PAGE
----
A handful of protesters opposed to the services Boston Children’s Hospital provides to transgender patients faced off against hundreds of counterdemonstrators along Longwood Avenue for several hours Sunday as heavily armed Boston police officers kept the two groups separate.
The protests, coming amid a rise in harassing and threatening phone calls and e-mails, and an online campaign aiming to intimidate the institution’s staff. A Westfield woman was arrested last week in connection with making a bomb threat to the hospital in late August.
Much of the focus during Sunday’s protest was on Chris Elston, a Canadian anti-trans activist, who stood across the street from its Longwood Avenue entrance with eight or nine other protesters who carried signs bearing anti-trans messages.
At one point, Elston yelled out, “There is no such thing as a transgender child.”
During the demonstration, Elston faced boos and insults hollered by counterdemonstrators from across Longwood Avenue. He wore two signs hung over his shoulders, including one with a message written like a dictionary entry for the word dad: “a human male who protects his kids from gender ideology.”
The roughly 200 counterdemonstrators who had taken up position by the hospital entrance flew blue-pink-and white striped flags, chanted pro-trans slogans, and carried signs with messages like, “We love our trans kids.”
Rebecca Chaia Tabasky, 39, of Groton, said she was participating in the counterdemonstration to support the hospital and its patients.
“All children, all people deserve care. And especially trans folks, non-binary folks who already over-share the burdens of this society and receive too much harassment, too much harm,” she said. “They deserve fulfilling, good loving lives.”
Last week, Dr. Kevin Churchwell, the hospital’s president and chief executive, issued a warning about Sunday’s anti-trans protest in a statement to staff urging those with non-essential work to not come into the hospital that day or work from home.
“This protest has been organized by the same individuals spreading harmful and false information about the important care we provide to patients,” Churchwell said.
Boston Mayor Michelle Wu said in a statement Sunday afternoon that a small group of protesters who were part of a “national intimidation tour” targeted the city and the life-saving care provided by doctors, nurses, and health care workers.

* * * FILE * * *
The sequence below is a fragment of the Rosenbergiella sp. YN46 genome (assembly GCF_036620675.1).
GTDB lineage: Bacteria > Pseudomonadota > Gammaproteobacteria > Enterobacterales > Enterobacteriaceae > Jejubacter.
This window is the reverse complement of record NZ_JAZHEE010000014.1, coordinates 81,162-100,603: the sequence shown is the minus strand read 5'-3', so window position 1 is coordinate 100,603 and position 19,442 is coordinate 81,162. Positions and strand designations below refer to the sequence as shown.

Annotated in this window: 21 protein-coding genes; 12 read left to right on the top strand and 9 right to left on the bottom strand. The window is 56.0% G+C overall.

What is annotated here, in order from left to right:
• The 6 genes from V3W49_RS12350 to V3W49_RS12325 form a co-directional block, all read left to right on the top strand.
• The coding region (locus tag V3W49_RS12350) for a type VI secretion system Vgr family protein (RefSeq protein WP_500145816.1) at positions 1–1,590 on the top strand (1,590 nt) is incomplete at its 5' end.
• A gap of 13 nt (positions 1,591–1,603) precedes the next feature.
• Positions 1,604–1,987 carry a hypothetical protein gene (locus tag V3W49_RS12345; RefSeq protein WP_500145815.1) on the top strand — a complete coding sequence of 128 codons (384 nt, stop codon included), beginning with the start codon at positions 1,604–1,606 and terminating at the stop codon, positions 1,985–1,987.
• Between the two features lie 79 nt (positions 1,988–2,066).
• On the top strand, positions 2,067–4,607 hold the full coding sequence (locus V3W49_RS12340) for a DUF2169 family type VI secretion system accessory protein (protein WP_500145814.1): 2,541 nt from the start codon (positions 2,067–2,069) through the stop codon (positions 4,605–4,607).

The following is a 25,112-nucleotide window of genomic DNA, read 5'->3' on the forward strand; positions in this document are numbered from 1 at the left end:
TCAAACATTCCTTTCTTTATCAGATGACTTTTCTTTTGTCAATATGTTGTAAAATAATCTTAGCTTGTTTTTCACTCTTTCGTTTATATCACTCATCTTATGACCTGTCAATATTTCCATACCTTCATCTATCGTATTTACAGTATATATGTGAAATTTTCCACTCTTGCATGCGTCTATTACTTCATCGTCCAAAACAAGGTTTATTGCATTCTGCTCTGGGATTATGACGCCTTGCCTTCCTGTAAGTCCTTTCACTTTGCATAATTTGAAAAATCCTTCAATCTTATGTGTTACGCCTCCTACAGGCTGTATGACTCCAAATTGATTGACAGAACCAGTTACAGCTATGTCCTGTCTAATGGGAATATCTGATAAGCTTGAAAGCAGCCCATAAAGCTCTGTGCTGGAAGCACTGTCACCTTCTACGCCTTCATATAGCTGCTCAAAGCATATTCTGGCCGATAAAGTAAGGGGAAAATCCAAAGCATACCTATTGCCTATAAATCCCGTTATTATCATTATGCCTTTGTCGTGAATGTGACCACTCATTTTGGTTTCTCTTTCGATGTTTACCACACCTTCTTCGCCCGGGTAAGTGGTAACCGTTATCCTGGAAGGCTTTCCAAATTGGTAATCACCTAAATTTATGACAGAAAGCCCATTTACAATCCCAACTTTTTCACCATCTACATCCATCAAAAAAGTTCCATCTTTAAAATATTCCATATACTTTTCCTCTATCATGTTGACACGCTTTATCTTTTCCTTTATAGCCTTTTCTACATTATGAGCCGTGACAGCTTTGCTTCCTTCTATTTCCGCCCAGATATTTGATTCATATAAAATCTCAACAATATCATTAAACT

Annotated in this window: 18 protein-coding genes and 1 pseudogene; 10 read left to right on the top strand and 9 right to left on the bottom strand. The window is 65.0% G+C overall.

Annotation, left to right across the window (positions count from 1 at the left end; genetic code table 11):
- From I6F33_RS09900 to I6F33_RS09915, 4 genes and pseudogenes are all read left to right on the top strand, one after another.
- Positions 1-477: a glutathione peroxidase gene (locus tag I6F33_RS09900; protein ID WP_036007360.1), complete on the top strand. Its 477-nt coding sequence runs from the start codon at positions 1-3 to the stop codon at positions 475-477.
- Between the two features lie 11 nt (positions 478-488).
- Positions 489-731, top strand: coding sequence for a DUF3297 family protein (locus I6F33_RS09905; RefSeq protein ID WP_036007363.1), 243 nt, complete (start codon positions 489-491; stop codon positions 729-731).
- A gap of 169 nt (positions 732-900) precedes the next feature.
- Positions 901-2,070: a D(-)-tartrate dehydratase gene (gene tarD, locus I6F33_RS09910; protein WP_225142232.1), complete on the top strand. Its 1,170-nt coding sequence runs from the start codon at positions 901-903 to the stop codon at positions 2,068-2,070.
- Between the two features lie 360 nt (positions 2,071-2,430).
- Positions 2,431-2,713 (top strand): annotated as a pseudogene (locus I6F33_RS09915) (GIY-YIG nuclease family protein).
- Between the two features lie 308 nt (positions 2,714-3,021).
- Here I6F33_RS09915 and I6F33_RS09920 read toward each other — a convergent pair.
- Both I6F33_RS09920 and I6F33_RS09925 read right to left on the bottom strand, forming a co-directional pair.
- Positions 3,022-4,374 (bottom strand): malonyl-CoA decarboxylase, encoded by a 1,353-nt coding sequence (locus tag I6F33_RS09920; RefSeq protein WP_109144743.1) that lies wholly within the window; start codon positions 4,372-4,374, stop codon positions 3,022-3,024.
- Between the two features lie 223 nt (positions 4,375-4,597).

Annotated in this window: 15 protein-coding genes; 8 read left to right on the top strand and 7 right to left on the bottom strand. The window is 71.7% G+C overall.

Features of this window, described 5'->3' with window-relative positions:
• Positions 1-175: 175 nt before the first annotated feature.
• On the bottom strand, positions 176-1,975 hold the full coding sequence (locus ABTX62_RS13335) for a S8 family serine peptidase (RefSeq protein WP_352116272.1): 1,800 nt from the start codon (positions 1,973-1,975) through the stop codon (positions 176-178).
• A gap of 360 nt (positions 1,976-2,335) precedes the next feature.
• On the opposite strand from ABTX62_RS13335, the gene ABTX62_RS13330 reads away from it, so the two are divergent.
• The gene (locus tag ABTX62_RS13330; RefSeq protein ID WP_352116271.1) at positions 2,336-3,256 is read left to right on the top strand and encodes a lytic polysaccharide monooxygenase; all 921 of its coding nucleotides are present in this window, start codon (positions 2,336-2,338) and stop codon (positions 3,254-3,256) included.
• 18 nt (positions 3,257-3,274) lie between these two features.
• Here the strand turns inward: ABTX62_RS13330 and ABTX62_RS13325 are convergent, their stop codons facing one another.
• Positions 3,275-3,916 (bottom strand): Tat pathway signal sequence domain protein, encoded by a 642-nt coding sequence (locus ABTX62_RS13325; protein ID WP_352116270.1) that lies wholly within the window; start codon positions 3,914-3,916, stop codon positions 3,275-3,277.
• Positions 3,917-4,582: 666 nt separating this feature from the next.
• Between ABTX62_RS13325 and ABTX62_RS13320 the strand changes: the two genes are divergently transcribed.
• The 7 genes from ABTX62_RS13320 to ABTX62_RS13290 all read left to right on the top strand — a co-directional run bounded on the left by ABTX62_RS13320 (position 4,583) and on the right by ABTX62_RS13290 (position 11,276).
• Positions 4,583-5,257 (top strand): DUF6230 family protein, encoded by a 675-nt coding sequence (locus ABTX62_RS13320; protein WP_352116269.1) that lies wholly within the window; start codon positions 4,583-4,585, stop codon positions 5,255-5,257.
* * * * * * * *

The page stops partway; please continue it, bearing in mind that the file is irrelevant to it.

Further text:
In Boston, trans youth are “seen, heard, and valued” in the community, she said.
“We will not let those who rely on intimidation and fear-mongering get in the way of our work everyday to make Boston a safe and welcoming city,” Wu said.
Boston police erected metal fencing along both sides of Longwood Avenue Sunday morning and dozens of officers with helmets and batons were at the scene. Several legal observers with the National Lawyers Guild were also there. The counterdemonstrators arrived first, around 9 a.m., followed by the anti-trans protesters around 11. Both started disbanding shortly before 2 p.m.
The counterdemonstration, which was focused on the anti-trans protesters, repeatedly criticized police for their handling of the protests.
“Who do you protect? Who do you serve?” the counterdemonstrators chanted at police.
Hospital officials praised the work of police in a statement after the protests ended Sunday afternoon.
“The safety and security of our patients and employees is our top priority, and we are very grateful for the work done today by local law enforcement… We will continue to proudly provide lifesaving health care and prioritize the safety of our staff, patients, and their families,” the statement said.
Boston police spokesman Sergeant Detective John Boyle said police were at the scene Sunday to “keep the peace” and allow all protesters to practice their First Amendment rights. Officers were also there to make sure patients, families, and hospital staff remained safe, he said.
No arrests or injuries were reported, he said.
Counterdemonstrators shouted chants throughout their roughly five-hour demonstration in support of the hospital, and its patients, including, “When trans kids are under attack, what do we do? Stand up fight back.”
Throughout the event, passersby thanked the demonstrators. Vehicles, including an MBTA bus, beeped their horns, drawing cheers from counterprotesters.
Emma Devine, 31, of Worcester, said she joined the counterdemonstration to support transgender children, and to oppose what she called a surge of extremism in the United States.
“People who openly threaten children’s hospitals are considered just a normal part of our politics now,” she said. “If we don’t confront that, it can only get worse. I think everyone has to stand up against that.”
Skyler Yerxa, 18, a student at the Wentworth Institute of Technology, said he had transgender friends who had been harassed.
“I’ve seen trans people that I’ve been friends with, be harassed, kicked out of bathrooms, rejected by their families, and I’m just not gonna stand for that,” he said.
Andromeda Yelton, 44, of Somerville, said she wasn’t surprised by the large turnout of people supporting the hospital and the trans community.
“This is this is how we do it,” she said. “This is a town that is going to turn out to support the trans community and I’m glad for that.”
John Hilliard can be reached at firstname.lastname@example.org.